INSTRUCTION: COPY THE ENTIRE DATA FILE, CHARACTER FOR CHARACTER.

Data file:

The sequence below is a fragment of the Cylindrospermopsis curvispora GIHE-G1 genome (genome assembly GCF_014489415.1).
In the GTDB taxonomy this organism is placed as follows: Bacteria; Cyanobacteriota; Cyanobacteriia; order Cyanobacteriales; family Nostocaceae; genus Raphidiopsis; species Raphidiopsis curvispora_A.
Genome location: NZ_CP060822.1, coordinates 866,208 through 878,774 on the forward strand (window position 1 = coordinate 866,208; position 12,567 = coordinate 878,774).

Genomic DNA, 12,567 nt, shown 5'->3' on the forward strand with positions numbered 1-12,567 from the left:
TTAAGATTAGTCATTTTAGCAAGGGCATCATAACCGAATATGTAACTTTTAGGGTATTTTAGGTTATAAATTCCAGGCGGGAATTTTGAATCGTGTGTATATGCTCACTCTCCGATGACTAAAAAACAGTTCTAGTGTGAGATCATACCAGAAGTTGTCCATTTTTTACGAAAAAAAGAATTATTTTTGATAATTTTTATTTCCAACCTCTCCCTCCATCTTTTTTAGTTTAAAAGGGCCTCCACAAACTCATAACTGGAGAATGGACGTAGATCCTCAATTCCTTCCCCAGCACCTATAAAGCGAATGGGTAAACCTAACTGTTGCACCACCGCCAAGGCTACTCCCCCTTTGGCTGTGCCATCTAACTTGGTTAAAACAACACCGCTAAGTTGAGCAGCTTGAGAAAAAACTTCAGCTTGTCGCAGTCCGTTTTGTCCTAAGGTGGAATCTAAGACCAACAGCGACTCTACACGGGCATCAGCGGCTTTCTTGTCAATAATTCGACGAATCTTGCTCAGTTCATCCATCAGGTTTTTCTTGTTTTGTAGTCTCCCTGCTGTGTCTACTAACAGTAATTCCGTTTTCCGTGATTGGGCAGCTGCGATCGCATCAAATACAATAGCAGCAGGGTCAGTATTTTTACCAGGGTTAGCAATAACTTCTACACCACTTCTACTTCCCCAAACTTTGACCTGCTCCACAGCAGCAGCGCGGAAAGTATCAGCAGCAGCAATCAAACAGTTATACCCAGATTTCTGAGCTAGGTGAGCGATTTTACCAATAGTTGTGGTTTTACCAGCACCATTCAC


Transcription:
The sequence below is a fragment of the Cylindrospermopsis curvispora GIHE-G1 genome (genome assembly GCF_014489415.1).
In the GTDB taxonomy this organism is placed as follows: Bacteria; Cyanobacteriota; Cyanobacteriia; order Cyanobacteriales; family Nostocaceae; genus Raphidiopsis; species Raphidiopsis curvispora_A.
Genome location: NZ_CP060822.1, coordinates 866,208 through 878,774 on the forward strand (window position 1 = coordinate 866,208; position 12,567 = coordinate 878,774).

Genomic DNA, 12,567 nt, shown 5'->3' on the forward strand with positions numbered 1-12,567 from the left:
TTAAGATTAGTCATTTTAGCAAGGGCATCATAACCGAATATGTAACTTTTAGGGTATTTTAGGTTATAAATTCCAGGCGGGAATTTTGAATCGTGTGTATATGCTCACTCTCCGATGACTAAAAAACAGTTCTAGTGTGAGATCATACCAGAAGTTGTCCATTTTTTACGAAAAAAAGAATTATTTTTGATAATTTTTATTTCCAACCTCTCCCTCCATCTTTTTTAGTTTAAAAGGGCCTCCACAAACTCATAACTGGAGAATGGACGTAGATCCTCAATTCCTTCCCCAGCACCTATAAAGCGAATGGGTAAACCTAACTGTTGCACCACCGCCAAGGCTACTCCCCCTTTGGCTGTGCCATCTAACTTGGTTAAAACAACACCGCTAAGTTGAGCAGCTTGAGAAAAAACTTCAGCTTGTCGCAGTCCGTTTTGTCCTAAGGTGGAATCTAAGACCAACAGCGACTCTACACGGGCATCAGCGGCTTTCTTGTCAATAATTCGACGAATCTTGCTCAGTTCATCCATCAGGTTTTTCTTGTTTTGTAGTCTCCCTGCTGTGTCTACTAACAGTAATTCCGTTTTCCGTGATTGGGCAGCTGCGATCGCATCAAATACAATAGCAGCAGGGTCAGTATTTTTACCAGGGTTAGCAATAACTTCTACACCACTTCTACTTCCCCAAACTTTGACCTGCTCCACAGCAGCAGCGCGGAAAGTATCAGCAGCAGCAATCAAACAGTTATACCCAGATTTCTGAGCTAGGTGAGCGATTTTACCAATAGTTGTGGTTTTACCAGCACCATTCAC